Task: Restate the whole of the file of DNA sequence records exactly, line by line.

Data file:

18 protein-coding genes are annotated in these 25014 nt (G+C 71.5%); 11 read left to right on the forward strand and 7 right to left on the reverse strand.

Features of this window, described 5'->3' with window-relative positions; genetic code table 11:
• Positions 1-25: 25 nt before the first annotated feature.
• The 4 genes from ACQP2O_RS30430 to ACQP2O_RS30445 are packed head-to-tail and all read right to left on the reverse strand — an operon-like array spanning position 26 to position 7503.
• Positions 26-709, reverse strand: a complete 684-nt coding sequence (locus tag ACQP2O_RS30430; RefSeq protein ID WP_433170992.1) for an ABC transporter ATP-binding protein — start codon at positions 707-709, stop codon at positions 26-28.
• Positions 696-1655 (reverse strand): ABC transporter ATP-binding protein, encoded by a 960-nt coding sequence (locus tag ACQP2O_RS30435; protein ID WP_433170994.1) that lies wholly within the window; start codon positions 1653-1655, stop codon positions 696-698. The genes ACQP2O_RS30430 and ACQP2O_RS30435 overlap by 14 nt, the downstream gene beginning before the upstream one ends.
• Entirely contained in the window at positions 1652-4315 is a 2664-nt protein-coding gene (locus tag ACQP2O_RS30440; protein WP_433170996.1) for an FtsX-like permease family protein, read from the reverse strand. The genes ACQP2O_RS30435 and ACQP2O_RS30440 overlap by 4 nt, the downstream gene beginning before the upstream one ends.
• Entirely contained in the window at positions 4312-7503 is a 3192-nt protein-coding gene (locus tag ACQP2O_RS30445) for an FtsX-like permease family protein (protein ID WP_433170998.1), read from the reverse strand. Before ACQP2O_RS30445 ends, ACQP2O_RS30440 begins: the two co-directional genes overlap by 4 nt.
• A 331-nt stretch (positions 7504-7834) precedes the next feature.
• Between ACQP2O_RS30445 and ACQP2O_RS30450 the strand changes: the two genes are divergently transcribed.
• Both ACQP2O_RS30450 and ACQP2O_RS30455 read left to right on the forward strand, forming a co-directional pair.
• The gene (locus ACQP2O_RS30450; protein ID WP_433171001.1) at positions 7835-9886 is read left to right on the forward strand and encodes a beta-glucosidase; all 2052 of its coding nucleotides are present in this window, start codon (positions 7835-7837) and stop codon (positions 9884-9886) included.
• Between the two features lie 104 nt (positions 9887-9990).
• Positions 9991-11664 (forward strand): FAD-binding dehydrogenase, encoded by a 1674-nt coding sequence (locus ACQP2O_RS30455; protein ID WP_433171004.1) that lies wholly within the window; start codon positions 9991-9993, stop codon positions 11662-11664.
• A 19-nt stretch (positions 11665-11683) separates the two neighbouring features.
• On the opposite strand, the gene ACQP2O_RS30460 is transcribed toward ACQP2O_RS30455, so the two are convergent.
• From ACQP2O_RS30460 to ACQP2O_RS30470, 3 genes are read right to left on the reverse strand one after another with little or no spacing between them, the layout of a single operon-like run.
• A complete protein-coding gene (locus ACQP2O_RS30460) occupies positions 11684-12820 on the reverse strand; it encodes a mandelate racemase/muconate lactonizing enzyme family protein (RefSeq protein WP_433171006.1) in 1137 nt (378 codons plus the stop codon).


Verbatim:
18 protein-coding genes are annotated in these 25014 nt (G+C 71.5%); 11 read left to right on the forward strand and 7 right to left on the reverse strand.

Features of this window, described 5'->3' with window-relative positions; genetic code table 11:
• Positions 1-25: 25 nt before the first annotated feature.
• The 4 genes from ACQP2O_RS30430 to ACQP2O_RS30445 are packed head-to-tail and all read right to left on the reverse strand — an operon-like array spanning position 26 to position 7503.
• Positions 26-709, reverse strand: a complete 684-nt coding sequence (locus tag ACQP2O_RS30430; RefSeq protein ID WP_433170992.1) for an ABC transporter ATP-binding protein — start codon at positions 707-709, stop codon at positions 26-28.
• Positions 696-1655 (reverse strand): ABC transporter ATP-binding protein, encoded by a 960-nt coding sequence (locus tag ACQP2O_RS30435; protein ID WP_433170994.1) that lies wholly within the window; start codon positions 1653-1655, stop codon positions 696-698. The genes ACQP2O_RS30430 and ACQP2O_RS30435 overlap by 14 nt, the downstream gene beginning before the upstream one ends.
• Entirely contained in the window at positions 1652-4315 is a 2664-nt protein-coding gene (locus tag ACQP2O_RS30440; protein WP_433170996.1) for an FtsX-like permease family protein, read from the reverse strand. The genes ACQP2O_RS30435 and ACQP2O_RS30440 overlap by 4 nt, the downstream gene beginning before the upstream one ends.
• Entirely contained in the window at positions 4312-7503 is a 3192-nt protein-coding gene (locus tag ACQP2O_RS30445) for an FtsX-like permease family protein (protein ID WP_433170998.1), read from the reverse strand. Before ACQP2O_RS30445 ends, ACQP2O_RS30440 begins: the two co-directional genes overlap by 4 nt.
• A 331-nt stretch (positions 7504-7834) precedes the next feature.
• Between ACQP2O_RS30445 and ACQP2O_RS30450 the strand changes: the two genes are divergently transcribed.
• Both ACQP2O_RS30450 and ACQP2O_RS30455 read left to right on the forward strand, forming a co-directional pair.
• The gene (locus ACQP2O_RS30450; protein ID WP_433171001.1) at positions 7835-9886 is read left to right on the forward strand and encodes a beta-glucosidase; all 2052 of its coding nucleotides are present in this window, start codon (positions 7835-7837) and stop codon (positions 9884-9886) included.
• Between the two features lie 104 nt (positions 9887-9990).
• Positions 9991-11664 (forward strand): FAD-binding dehydrogenase, encoded by a 1674-nt coding sequence (locus ACQP2O_RS30455; protein ID WP_433171004.1) that lies wholly within the window; start codon positions 9991-9993, stop codon positions 11662-11664.
• A 19-nt stretch (positions 11665-11683) separates the two neighbouring features.
• On the opposite strand, the gene ACQP2O_RS30460 is transcribed toward ACQP2O_RS30455, so the two are convergent.
• From ACQP2O_RS30460 to ACQP2O_RS30470, 3 genes are read right to left on the reverse strand one after another with little or no spacing between them, the layout of a single operon-like run.
• A complete protein-coding gene (locus ACQP2O_RS30460) occupies positions 11684-12820 on the reverse strand; it encodes a mandelate racemase/muconate lactonizing enzyme family protein (RefSeq protein WP_433171006.1) in 1137 nt (378 codons plus the stop codon).